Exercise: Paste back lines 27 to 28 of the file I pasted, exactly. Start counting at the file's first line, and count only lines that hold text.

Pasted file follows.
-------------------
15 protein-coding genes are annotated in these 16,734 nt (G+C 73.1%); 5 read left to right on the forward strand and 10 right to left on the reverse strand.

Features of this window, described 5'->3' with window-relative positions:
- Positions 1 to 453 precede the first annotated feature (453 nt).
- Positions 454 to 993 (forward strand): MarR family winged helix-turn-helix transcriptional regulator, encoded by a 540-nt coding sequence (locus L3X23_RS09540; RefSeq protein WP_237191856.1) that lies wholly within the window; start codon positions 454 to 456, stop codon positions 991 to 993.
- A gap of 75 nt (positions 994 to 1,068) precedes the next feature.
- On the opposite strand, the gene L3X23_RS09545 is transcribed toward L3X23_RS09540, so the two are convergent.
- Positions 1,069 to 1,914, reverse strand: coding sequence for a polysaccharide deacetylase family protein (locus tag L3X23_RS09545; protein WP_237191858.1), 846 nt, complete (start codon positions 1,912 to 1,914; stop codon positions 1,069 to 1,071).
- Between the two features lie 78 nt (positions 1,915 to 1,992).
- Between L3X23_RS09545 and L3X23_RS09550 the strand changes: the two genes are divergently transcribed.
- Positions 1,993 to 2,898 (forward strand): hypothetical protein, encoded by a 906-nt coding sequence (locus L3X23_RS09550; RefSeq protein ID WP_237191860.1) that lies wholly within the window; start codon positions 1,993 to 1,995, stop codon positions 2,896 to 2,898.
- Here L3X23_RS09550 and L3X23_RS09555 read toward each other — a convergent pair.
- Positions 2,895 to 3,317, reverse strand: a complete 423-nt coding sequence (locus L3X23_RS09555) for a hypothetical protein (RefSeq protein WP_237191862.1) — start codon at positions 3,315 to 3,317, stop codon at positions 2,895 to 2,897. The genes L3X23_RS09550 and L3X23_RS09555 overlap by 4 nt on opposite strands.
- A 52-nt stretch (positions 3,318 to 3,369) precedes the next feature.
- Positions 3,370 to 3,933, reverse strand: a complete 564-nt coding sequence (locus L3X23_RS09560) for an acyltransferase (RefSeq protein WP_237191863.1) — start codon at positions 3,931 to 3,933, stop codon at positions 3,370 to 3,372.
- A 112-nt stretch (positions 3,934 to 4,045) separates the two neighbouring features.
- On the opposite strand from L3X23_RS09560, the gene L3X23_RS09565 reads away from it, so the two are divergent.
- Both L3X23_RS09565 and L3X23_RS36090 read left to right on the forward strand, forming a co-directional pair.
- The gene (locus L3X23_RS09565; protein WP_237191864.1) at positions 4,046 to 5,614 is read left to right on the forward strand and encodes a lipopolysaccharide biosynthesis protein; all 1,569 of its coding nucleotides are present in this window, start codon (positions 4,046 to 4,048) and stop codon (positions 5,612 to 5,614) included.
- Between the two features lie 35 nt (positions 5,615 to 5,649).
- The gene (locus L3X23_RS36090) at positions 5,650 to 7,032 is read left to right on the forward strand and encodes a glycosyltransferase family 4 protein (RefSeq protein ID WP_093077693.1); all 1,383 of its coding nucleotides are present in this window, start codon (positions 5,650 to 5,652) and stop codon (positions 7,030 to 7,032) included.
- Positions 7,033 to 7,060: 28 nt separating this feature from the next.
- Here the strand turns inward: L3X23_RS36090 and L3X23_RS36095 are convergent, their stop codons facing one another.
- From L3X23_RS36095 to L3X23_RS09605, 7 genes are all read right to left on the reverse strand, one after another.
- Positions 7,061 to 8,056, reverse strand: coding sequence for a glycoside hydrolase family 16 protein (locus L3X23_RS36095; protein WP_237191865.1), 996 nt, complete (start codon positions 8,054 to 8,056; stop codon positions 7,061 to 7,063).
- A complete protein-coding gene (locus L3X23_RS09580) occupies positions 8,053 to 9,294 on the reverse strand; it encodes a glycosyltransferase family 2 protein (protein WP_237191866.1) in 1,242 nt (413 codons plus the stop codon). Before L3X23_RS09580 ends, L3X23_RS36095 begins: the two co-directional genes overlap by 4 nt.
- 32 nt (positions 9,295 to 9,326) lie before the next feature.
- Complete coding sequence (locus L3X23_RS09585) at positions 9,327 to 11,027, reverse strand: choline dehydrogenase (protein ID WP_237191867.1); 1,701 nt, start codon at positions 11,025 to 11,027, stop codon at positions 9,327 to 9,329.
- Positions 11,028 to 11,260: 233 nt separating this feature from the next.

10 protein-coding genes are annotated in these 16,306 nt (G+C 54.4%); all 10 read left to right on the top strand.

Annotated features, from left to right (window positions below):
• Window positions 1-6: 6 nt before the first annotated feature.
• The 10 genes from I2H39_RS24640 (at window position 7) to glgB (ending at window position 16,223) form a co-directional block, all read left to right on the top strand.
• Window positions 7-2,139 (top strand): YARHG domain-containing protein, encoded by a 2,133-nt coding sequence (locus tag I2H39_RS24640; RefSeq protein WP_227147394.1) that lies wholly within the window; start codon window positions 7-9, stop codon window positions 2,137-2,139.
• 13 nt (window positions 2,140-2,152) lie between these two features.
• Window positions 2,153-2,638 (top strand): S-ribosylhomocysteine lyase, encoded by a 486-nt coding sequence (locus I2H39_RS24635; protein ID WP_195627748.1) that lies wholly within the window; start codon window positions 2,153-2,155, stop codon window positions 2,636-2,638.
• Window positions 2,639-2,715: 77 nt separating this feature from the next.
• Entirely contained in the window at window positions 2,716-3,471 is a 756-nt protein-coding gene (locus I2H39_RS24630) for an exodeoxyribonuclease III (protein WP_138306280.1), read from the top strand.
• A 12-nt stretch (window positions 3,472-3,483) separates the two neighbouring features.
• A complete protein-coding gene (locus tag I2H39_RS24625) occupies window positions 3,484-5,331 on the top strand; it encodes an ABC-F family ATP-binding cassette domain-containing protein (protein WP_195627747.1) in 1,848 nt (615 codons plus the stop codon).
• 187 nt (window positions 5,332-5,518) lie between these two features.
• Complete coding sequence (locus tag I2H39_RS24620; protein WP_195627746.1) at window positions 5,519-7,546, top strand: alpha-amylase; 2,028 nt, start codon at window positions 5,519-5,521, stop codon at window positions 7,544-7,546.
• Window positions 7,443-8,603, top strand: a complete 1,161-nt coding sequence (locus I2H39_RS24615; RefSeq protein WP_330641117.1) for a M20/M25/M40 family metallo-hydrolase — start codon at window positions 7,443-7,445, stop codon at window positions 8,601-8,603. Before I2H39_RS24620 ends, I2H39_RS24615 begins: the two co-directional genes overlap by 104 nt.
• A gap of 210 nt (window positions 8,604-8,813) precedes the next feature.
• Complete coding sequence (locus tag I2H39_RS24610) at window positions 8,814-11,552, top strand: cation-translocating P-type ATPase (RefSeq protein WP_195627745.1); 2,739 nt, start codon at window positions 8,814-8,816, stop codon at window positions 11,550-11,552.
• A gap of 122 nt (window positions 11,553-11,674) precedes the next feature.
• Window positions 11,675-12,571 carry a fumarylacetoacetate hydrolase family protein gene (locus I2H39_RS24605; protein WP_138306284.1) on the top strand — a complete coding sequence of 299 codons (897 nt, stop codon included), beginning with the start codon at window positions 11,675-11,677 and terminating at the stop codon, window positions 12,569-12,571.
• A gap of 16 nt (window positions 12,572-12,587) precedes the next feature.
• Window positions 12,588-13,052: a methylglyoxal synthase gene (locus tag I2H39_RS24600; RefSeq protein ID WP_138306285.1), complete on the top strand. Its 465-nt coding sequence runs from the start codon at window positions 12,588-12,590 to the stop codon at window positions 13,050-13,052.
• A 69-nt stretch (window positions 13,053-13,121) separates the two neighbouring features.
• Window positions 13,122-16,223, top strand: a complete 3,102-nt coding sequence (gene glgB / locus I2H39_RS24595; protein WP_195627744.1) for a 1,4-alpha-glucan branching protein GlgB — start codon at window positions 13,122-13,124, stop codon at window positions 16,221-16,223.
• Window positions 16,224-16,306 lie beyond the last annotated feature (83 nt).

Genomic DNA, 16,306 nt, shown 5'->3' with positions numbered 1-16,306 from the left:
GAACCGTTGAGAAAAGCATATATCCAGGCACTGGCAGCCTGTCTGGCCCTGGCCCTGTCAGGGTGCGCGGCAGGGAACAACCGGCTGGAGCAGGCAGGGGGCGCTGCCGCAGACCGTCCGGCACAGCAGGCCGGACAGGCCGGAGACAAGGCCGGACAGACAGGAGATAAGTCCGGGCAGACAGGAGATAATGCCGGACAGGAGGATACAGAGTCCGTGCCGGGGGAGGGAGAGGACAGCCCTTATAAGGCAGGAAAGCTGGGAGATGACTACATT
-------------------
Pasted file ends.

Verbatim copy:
- Complete coding sequence (locus L3X23_RS09585) at positions 9,327 to 11,027, reverse strand: choline dehydrogenase (protein ID WP_237191867.1); 1,701 nt, start codon at positions 11,025 to 11,027, stop codon at positions 9,327 to 9,329.
- Positions 11,028 to 11,260: 233 nt separating this feature from the next.